Topic 1.  You work for IT, and your main internal client is marketing.  The customer service analysis is a side project.  What responsibility do you have for resolving the apparent conflict between optimizing marketing and optimizing the call center?  Is it your responsibility to try and “optimize the company” across all the business units by providing this kind of information?

Topic 2.  One alternative would be to try and alter the new KPI (which you feel is very, very good) so that it masks the effect of the marketing campaign on the call center.  This would reduce potential internal conflict, for sure, but would result in a weaker, less trustworthy KPI for the call center.  Would you consider this route?  What if your main client (Marketing) suggests you “tweak the customer service KPI a little bit to help us out on this”, what would you say?

Topic 3.  What kind of action plan can you imagine for trying to resolve the apparent conflict between the success of the campaign and the performance of the call center?  Would you call a meeting first or speak privately to some folks and discuss a potential meeting?  Who would you speak to 1st, 2nd, and 3rd given your ties to IT, marketing, and customer service?  Who would be invited to the first meeting?

Looking forward to hearing your ideas on this or similar situations you have faced.  If you’re relating a real analytical culture war story, you might think about changing the names to protect the innocent!

And / Or, if you’d like to share your story interactively with the Course 4 students in their Cafe’ (chat), we’d love to have you as a guest.  FYI, the students are primarily adults who are already working with web analytics as part of their job who now are faced with a need to upgrade their skills.  Let me know if you are interested in sharing your story with them – you can use the “Email Jim” link below to contact me.

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3 thoughts on “The Analyst’s Enigma

  1. Jim —

    TD Waterhouse (a few years ago, prior to the Ameritrade merger) discovered exactly what you described. They discovered it a little differently — they wanted to a new online search engine. To optimize the system, they went into the call center to understand what the most frequently asked questions were, and determined which ones they could adequately address online. They built the online capability, and then publicized it — both through online messages and on statements (not sure if they did it through call holding messages).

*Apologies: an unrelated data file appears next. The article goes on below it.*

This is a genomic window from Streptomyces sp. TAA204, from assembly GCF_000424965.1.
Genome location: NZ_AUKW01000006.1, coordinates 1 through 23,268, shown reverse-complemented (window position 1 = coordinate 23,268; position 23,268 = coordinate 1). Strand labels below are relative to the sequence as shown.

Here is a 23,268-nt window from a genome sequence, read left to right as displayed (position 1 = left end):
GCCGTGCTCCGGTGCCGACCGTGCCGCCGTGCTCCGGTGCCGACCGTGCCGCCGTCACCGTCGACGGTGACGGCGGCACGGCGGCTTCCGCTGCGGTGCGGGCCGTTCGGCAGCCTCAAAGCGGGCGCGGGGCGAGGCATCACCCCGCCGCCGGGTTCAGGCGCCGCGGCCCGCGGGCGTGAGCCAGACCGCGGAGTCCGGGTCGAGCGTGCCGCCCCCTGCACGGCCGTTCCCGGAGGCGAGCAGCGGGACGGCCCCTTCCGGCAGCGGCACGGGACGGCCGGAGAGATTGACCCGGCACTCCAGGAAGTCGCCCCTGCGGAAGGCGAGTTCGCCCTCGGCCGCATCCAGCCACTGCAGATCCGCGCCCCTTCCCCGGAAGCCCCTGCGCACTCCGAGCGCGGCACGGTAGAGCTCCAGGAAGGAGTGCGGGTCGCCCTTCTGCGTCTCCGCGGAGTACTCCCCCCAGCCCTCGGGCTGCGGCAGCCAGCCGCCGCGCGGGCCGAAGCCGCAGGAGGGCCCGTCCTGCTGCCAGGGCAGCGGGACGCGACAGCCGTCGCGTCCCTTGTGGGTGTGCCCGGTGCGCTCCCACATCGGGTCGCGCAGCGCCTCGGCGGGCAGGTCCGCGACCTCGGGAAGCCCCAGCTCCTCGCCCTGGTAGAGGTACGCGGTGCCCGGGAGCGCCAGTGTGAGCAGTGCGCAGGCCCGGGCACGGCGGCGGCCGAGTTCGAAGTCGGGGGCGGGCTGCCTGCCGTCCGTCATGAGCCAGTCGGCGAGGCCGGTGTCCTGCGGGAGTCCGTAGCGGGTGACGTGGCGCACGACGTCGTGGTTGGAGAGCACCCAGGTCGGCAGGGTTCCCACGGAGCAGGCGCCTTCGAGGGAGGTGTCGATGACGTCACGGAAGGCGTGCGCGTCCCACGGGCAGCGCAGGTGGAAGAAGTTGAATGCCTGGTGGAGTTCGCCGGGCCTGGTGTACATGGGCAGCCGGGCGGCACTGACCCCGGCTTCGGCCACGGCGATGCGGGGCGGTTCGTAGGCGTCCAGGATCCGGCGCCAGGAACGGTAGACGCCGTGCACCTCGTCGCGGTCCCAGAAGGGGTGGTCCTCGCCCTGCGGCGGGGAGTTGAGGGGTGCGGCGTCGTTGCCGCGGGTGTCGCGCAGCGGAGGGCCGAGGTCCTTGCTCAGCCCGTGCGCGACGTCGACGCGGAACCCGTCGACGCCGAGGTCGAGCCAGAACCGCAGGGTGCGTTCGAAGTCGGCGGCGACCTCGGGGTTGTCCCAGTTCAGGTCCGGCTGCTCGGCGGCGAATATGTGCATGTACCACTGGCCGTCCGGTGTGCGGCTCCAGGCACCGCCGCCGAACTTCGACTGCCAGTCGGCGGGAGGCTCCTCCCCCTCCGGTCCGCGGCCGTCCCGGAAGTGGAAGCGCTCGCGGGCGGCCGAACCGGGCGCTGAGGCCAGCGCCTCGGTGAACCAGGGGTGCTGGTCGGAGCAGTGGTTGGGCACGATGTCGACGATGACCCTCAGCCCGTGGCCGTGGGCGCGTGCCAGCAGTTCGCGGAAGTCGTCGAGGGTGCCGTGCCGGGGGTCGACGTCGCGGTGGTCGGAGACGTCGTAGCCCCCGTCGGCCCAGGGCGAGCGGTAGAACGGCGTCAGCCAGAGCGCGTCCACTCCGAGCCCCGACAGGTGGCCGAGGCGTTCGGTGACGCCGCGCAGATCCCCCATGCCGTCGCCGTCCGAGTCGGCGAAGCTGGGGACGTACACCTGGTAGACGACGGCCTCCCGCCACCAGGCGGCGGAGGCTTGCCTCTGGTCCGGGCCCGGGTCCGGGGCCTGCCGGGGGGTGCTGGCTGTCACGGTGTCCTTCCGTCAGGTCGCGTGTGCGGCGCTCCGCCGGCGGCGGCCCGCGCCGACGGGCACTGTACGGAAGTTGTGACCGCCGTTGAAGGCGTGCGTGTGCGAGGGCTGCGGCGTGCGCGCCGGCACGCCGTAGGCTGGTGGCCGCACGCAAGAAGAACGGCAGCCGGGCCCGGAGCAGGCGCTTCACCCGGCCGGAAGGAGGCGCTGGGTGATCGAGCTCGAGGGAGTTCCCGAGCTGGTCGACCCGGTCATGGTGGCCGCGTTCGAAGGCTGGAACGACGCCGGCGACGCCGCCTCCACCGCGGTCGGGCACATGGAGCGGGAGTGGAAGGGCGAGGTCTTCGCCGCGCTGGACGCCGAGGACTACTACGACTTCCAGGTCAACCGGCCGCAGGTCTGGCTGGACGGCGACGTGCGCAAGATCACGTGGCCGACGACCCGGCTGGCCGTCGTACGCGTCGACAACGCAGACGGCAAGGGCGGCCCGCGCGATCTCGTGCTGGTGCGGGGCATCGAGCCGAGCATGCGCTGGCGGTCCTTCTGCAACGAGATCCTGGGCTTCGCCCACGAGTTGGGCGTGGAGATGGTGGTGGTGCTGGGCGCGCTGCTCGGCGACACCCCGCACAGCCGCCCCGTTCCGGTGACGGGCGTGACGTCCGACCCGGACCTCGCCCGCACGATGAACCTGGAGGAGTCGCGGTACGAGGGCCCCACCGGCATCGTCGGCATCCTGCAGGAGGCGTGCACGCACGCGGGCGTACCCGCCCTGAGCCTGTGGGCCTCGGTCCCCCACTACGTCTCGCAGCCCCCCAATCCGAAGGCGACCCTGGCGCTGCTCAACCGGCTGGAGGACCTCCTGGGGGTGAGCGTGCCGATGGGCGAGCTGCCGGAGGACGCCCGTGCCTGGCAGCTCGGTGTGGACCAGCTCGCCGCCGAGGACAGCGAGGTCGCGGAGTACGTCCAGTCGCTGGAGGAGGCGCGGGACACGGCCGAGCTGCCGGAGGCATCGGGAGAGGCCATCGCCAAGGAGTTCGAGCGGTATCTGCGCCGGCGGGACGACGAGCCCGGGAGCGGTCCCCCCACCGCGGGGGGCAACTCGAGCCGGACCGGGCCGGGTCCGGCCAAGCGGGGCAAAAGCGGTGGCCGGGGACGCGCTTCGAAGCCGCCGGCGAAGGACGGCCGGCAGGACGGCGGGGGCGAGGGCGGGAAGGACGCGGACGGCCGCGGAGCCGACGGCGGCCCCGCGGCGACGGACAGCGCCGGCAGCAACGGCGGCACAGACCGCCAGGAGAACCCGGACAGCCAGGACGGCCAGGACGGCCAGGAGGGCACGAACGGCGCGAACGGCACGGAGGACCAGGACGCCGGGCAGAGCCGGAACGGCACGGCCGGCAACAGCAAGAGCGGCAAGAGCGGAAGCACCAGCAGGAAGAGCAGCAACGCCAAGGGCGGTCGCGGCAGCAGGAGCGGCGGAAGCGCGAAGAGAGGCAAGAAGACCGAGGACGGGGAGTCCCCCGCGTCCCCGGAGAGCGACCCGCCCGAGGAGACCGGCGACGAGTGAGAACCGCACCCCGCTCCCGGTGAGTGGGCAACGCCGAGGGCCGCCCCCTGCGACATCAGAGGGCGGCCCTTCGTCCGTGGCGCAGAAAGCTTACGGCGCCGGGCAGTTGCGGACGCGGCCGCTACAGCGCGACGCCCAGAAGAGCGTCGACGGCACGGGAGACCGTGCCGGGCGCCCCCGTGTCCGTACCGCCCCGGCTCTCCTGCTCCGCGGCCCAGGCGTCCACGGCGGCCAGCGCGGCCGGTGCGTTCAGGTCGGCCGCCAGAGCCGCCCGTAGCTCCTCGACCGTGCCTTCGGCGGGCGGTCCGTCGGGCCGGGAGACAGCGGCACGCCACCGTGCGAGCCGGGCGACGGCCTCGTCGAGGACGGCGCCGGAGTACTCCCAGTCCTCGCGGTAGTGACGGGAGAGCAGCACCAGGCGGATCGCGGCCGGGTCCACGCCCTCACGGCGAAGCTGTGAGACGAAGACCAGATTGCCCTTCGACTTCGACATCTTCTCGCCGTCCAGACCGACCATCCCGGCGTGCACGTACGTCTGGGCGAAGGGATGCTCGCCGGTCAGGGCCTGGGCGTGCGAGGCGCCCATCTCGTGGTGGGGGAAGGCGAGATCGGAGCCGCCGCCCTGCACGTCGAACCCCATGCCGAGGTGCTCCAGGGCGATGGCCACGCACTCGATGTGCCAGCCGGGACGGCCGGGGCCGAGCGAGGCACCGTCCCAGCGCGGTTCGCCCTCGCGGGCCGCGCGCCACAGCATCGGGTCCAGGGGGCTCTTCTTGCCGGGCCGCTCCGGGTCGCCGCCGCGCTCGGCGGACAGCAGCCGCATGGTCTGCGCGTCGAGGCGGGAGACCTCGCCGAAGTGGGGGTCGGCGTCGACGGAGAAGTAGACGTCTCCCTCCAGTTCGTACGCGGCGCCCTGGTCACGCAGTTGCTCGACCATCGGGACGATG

They were successful at migrating calls out of the call center over to the online channel. But there was no animosity on the part of the call center and there were no mass layoffs in the call center.

    Because the call center was involved in this from the start, they had to ability to plan and contribute to the shift in staffing, and was able to take a number of reps and focus them on higher value (ie, sales-related) calls than lower value account status calls.

    Your theoretical analyst should have nothing to fear in bringing his or her analysis to light if s/he appropriately involves the right people.

  2. Your theoretical analyst should have nothing to fear in bringing his or her analysis to light if s/he appropriately involves the right people.

    Yea, and that’s the key to the exercise – appropriately. 

    1.  Who do you talk to

    2. In what order, and

    3.  About what subjects

    really can have an effect on how these things play out.  Many analytical people would rather just stick with the number crunching and have “managers” deal with the 7 Sins of Performance Management.  But increasingly, at least on the web analytics side, folks are developing a lot of business skills.  The “artful presentation of bad news” is one of those required skills if you are going to be an active rather than passive analytical player – which is what we encourage.

    My wife is one of the “old school” analysts – she loves to crunch the numbers, but hates the “confrontation” associated with uncovery.  I am very much the opposite, perhaps too aggressive in seeking who is behind the Root Cause.  Best stance is in the middle somewhere, and navigating those waters is what we try to teach in the Course.

    Great example, thanks for sharing Ron!

  3. And if I knew “who to talk to…in what order… and about what subjects”… perhaps I would’ve made it a little further up the org chart in my career!